26 25 June in Geneva on "Leveraging your online life," a GWIT (Geneva Women in International Trade) presentation open to the public.
New bosses, old lovers, clients and your children: what will they learn about you on the net? Leverage your internet profile, make it work for you – learn to manage
the hazy border between professional and private in the online world (click on image to view large).
The world still needs copy editors, but it can’t afford them: this is the message I get from New York Times editor Lawrence Downes, in one of the newspaper’s most popular posts of the day. I agree. The author blames the fast-paced world in which news is manufactured today, largely thanks to the Internet. We can’t change this, and few of us in the news business would like to return to pre-googling days. However, there is a quality loss and it matters. There’s also the problem of accuracy and the Internet.
I worked for several years for Time magazine, where fussy fact checkers forced reporters to doublecheck everything or pay the price late Friday night when the magazine was closing for the week. Copy editors traditionally checked individual stories, but also the way a group of stories appeared. They would help avoid problems such as the list of headlines that appeared yesterday on CNN, with "Lakers sink Boston" wedged between one headline story on floods in Iowa and another on floods in Sichuan.
For my part, despite my own reputation as a persnickety editor, errors slip in because no one is proofreading what I write. We all need editors to see things with a fresh eye and ask questions. I recently wrote a feature about the iris garden at the Chateau de Vullierens, a name so easy to misspell that I forgot to doublecheck the spelling of gardener John Ruttledge’s name, and I left out a "t". As a result, the story didn’t appear if you googled his name, although you did find a story that appeared in Swisster about him, some days after our story. That alerted me to my mistake, which I promptly corrected but it took Google another four days to catch up with the new version. Word to the wary: if you google the wrong spelling you’ll still find that Google lists the story, with the mistake.
Separate Google lives
Once on the web, mistakes are like children who’ve left home: they lead their own lives and you lose your control over them. I try to be conscientious about our responsibility to get information right because others find it on the web and use it.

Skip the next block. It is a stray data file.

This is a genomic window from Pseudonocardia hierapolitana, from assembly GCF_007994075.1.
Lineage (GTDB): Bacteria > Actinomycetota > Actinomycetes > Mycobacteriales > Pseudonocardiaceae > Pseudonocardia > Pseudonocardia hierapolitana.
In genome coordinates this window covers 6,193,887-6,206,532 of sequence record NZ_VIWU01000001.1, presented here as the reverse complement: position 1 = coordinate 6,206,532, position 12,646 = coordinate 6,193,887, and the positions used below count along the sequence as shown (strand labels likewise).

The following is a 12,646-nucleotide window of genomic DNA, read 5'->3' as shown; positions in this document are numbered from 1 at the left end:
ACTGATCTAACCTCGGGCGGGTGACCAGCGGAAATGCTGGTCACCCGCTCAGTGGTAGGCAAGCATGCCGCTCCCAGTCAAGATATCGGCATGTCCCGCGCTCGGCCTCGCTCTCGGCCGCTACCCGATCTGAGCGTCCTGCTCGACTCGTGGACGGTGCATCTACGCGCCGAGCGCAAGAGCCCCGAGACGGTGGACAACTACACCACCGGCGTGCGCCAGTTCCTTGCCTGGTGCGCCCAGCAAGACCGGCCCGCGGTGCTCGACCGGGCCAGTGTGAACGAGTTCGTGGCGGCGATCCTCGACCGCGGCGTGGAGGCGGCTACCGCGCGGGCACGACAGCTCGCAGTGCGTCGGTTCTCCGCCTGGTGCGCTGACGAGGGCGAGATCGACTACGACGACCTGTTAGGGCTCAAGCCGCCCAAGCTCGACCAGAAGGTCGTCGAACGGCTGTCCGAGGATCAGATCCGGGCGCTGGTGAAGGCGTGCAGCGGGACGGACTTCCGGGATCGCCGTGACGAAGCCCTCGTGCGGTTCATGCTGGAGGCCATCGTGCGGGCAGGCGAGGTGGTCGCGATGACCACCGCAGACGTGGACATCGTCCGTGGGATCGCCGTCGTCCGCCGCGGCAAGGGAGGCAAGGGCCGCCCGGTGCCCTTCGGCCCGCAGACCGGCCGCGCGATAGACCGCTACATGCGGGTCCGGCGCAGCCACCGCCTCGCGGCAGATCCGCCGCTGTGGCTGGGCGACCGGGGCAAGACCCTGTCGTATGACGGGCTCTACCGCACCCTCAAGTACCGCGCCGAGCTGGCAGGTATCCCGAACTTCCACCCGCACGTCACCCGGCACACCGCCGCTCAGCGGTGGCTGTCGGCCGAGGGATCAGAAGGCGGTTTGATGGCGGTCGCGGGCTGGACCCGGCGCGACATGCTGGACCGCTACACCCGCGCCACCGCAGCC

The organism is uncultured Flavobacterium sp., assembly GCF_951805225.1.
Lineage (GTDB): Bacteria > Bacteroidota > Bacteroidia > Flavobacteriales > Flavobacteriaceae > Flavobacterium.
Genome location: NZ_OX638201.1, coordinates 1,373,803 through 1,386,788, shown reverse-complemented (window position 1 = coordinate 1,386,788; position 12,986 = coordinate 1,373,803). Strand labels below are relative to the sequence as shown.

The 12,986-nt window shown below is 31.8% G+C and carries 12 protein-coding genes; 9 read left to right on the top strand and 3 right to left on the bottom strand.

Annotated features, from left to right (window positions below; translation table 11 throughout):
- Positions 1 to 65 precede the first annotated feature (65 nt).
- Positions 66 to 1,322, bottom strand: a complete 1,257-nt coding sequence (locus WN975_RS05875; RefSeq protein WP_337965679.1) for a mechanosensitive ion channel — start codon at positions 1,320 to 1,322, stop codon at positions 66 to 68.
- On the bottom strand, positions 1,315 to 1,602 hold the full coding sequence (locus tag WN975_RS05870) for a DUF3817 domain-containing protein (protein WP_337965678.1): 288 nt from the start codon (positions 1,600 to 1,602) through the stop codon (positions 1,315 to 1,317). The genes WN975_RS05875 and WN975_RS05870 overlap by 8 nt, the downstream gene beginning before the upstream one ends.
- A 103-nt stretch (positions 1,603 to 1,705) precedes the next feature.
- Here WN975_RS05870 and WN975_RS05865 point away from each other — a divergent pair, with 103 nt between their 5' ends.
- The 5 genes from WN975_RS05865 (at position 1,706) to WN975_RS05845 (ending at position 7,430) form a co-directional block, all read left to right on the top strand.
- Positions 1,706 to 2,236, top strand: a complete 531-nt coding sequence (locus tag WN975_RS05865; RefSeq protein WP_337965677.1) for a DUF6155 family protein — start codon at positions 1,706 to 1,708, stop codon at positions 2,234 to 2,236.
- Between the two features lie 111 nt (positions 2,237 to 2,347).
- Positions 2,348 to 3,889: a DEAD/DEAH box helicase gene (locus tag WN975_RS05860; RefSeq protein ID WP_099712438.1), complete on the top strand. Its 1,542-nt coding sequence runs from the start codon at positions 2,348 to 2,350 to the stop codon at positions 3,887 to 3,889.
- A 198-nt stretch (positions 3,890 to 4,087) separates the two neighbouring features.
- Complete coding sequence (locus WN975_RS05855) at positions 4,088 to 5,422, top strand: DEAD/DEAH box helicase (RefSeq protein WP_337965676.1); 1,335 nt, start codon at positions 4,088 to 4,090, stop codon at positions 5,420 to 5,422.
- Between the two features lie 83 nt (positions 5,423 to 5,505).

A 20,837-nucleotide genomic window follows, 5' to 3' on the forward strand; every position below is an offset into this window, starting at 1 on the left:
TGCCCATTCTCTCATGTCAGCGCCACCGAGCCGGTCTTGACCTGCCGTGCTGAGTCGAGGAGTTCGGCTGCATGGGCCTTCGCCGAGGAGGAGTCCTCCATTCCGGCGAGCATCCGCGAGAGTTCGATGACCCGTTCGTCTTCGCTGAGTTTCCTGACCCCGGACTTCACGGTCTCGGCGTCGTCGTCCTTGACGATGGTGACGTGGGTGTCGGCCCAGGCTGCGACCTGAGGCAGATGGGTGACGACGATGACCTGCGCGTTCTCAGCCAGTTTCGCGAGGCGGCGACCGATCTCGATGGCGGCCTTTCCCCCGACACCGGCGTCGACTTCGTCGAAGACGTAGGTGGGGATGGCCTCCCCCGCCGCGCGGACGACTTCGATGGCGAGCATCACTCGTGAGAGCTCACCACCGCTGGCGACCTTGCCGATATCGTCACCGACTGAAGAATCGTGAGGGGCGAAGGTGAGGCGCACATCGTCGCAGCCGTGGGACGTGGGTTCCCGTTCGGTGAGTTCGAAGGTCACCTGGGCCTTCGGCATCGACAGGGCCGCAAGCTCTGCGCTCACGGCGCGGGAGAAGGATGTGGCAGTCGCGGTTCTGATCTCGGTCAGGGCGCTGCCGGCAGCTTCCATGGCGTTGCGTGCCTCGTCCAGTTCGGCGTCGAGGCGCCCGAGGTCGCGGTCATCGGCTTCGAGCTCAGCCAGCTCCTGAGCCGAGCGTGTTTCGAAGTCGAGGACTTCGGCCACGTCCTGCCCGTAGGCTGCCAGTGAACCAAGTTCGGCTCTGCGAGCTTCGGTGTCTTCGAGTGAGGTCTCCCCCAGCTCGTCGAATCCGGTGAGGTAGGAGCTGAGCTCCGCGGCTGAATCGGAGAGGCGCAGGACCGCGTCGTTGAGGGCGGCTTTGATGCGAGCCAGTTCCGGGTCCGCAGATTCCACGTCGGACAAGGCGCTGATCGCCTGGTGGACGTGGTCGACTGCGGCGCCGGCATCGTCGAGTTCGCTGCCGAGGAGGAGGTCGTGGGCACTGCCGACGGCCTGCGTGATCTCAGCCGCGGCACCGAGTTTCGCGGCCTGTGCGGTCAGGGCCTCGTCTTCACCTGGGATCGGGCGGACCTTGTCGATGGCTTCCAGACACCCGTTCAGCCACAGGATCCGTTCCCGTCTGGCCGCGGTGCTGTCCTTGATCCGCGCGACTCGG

Media mistakes on the web
GenevaLunch is small, but today, copy editors are a luxury for most news organizations and it shows. A trainee working for me some months ago found a wrong figure about the economy in Le Temps, the most reliable paper in this region. She refused to believe it at first, asking how they could let such a slip occur. A typo and no proofreader, I suggested. More worrisome is sloppy reporting that no one catches, so that when squatters were protesting in Geneva last year the Tribune wrote that there were 500 people while Le Temps said 100, citing the police. The list of incorrect headlines and information I come across in any month is very long.
And what about your own reputation on the web?
So what is the solution? I think it lies at home and at school: insisting that we all become critical information consumers and take responsibility for the correctness of what we pluck and share from the Internet, to start. If we get our news from social networks, do we pause for a minute to ask, "is this right? Is it true?" Do we complain that journalists will write anything, but then rush to pass around to friends what we read by an anonymous source about a football or music celebrity, taking it as probably true? Take it to the next step: you. If you didn’t complain when a photo taken of you at a party where you had a bit too much to drink was posted online, and get it removed, that’s a bit of maybe-truth about you that’s wandering around the Internet. Even a good copy editor can’t help you at this point.
And don’t forget the difference between it’s and its, while we’re on the subject of mistakes.